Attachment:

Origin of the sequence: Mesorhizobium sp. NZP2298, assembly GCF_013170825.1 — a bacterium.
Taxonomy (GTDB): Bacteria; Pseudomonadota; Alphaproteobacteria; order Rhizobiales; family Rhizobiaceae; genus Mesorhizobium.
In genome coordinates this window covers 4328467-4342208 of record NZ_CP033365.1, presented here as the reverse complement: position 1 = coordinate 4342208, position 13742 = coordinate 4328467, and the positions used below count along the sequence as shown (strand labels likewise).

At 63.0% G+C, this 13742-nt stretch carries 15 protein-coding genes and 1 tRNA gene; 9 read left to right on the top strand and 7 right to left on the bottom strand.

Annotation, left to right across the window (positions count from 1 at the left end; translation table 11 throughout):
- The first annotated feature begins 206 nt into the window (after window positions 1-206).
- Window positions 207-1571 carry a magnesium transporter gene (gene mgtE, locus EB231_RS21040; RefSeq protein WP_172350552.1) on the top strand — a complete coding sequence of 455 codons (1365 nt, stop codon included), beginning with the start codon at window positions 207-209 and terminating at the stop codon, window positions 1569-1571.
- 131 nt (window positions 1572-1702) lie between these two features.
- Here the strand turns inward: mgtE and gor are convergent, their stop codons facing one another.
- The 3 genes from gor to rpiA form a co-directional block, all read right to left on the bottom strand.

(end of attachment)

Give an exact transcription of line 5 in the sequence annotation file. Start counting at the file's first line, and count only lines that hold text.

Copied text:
Annotation, left to right across the window (positions count from 1 at the left end; translation table 11 throughout):